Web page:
SOUNDBITE [English] Kenis, Foreign Student: “Let’s have a look, what is there?”

SOUNDBITE [English] Foreign Student: “Wow, Tehran Peace Museum.”

SOUNDBITE [English] Kenis, Foreign Student: “What is it about?”

SOUNDBITE [English] Foreign Student: “Let’s check what they have inside.”

SOUNDBITE [English] Kenis, Foreign Student: “Yeah.”

SOUNDBITE [English] Foreign Student: “It sounds interesting.”

SOUNDBITE [English] Kenis, Foreign Student: “Some information about peace.”

SOUNDBITE [Persian] Kenis, Foreign Student: “Hello, good afternoon.”

SOUNDBITE [Persian] Foreign Student: “Hello, how do you do?”

SOUNDBITE [Persian] Man, Museum Guide: “It seems you are from another country, am I right?”

SOUNDBITE [Persian] Foreign Student: “Yeah, you are right.”

SOUNDBITE [Persian] Man, Museum Guide: “Well then, let’s speak English”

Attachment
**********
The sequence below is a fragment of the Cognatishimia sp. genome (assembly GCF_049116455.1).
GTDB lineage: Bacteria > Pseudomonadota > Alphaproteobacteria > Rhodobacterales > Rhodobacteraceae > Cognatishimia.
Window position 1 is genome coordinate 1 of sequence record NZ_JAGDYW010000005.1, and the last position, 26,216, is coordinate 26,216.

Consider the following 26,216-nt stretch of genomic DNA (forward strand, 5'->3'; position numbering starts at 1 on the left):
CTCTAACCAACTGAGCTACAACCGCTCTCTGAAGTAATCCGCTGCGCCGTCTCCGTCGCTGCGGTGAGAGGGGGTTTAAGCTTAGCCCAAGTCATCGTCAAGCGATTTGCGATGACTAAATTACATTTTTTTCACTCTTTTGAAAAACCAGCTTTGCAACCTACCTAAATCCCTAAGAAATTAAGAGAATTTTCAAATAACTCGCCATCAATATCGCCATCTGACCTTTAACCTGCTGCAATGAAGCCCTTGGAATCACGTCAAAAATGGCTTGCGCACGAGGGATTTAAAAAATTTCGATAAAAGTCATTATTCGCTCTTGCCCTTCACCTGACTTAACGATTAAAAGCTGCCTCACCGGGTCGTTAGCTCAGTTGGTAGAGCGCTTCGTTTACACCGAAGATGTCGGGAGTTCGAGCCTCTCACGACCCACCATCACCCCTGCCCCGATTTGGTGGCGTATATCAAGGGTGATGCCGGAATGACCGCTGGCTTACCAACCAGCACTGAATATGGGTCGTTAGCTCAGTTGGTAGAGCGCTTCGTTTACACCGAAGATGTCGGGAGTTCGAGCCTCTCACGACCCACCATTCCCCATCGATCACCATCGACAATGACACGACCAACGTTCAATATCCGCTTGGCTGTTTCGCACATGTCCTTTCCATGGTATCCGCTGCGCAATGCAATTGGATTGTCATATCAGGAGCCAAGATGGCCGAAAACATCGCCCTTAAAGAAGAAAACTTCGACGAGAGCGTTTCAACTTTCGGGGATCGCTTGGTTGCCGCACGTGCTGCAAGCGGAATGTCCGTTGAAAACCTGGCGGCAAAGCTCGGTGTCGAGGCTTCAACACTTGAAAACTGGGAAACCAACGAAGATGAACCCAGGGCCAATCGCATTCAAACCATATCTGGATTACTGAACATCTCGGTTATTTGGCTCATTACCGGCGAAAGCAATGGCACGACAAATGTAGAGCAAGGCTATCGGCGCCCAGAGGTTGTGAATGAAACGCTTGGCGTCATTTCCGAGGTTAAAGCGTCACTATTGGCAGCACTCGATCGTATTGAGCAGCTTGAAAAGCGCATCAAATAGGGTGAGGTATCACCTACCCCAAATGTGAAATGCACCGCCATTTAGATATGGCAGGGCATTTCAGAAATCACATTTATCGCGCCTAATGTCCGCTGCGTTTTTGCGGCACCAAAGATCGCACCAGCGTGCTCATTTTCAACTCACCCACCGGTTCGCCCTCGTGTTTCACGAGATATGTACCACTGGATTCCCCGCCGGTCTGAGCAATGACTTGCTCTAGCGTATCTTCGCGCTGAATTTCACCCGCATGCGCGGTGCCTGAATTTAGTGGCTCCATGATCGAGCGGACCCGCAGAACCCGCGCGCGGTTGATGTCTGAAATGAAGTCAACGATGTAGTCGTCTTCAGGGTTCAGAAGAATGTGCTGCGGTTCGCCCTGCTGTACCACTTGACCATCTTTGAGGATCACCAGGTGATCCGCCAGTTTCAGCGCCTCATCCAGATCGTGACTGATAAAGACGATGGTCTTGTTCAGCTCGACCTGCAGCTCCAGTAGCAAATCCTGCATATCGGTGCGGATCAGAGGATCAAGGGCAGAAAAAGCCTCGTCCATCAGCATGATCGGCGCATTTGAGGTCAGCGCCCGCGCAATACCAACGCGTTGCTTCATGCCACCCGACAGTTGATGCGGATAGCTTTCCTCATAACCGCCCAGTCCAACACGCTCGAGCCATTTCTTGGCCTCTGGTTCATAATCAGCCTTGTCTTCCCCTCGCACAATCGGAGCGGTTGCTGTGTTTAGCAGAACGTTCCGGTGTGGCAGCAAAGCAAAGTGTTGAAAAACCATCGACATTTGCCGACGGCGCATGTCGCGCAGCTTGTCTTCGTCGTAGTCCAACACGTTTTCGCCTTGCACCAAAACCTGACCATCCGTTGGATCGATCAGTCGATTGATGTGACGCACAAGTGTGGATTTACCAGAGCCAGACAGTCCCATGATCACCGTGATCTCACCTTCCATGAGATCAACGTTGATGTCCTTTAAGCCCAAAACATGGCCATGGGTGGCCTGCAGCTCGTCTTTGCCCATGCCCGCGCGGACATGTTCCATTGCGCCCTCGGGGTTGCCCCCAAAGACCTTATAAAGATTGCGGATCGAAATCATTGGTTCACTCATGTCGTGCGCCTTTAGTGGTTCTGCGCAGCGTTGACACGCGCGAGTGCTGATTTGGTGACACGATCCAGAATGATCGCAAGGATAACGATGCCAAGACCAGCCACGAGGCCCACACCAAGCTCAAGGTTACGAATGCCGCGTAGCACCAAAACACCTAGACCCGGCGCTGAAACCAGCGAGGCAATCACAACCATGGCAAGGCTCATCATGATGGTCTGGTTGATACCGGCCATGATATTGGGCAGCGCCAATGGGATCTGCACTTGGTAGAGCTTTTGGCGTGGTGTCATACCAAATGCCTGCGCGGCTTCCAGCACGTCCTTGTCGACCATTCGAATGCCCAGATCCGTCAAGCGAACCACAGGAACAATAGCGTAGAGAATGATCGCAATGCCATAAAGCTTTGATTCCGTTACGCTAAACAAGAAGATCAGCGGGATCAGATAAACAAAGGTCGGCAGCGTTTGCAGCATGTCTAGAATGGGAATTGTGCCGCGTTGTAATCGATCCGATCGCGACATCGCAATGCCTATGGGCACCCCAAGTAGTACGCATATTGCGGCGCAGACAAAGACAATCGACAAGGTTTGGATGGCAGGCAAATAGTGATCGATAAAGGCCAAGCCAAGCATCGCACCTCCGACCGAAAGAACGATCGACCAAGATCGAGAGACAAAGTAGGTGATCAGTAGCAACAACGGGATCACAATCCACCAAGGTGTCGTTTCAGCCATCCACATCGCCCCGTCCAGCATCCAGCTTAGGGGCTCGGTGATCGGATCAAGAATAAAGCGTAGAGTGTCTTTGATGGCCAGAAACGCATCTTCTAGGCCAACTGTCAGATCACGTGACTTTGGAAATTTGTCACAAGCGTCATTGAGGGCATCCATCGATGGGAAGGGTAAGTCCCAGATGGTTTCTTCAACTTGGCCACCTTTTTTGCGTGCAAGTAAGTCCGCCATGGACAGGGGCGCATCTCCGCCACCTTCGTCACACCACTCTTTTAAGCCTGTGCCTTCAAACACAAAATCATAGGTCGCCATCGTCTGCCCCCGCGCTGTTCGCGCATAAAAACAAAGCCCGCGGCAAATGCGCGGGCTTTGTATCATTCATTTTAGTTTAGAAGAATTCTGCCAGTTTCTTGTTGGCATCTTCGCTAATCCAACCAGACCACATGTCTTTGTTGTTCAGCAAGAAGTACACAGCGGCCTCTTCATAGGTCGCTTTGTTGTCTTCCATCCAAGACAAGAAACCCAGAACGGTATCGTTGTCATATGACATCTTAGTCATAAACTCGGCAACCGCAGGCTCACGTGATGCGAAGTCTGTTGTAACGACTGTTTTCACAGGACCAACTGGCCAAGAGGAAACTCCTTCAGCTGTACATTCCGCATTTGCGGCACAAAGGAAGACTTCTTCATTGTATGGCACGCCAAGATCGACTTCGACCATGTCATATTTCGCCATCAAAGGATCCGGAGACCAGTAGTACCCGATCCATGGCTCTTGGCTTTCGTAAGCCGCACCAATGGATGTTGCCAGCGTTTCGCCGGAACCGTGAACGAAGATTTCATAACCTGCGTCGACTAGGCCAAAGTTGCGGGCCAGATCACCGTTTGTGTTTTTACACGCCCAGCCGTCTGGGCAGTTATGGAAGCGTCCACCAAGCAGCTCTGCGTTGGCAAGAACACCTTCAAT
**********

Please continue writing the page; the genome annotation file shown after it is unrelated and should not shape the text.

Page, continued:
SOUNDBITE [English] Foreign Student: “Thanks its better.”

SOUNDBITE [English] Kenis, Foreign Student: “Thank you.”

SOUNDBITE [English] Man, Museum Guide: “First of all I welcome you because of coming to Tehran Peace Museum.”

SOUNDBITE [English] Kenis, Foreign Student: “Who is that man?”

SOUNDBITE [English] Man, Museum Guide: “He is called Zahaak. According to the Persian history he was the person and as the effect of evil kiss on his shoulder we can see two devils, somehow two black snakes on his shoulder. Zahaak in a symbol of Persian brutal and murder in the Persian history. The food of these snakes was the brain of human so you can imagine how dangerous he was.”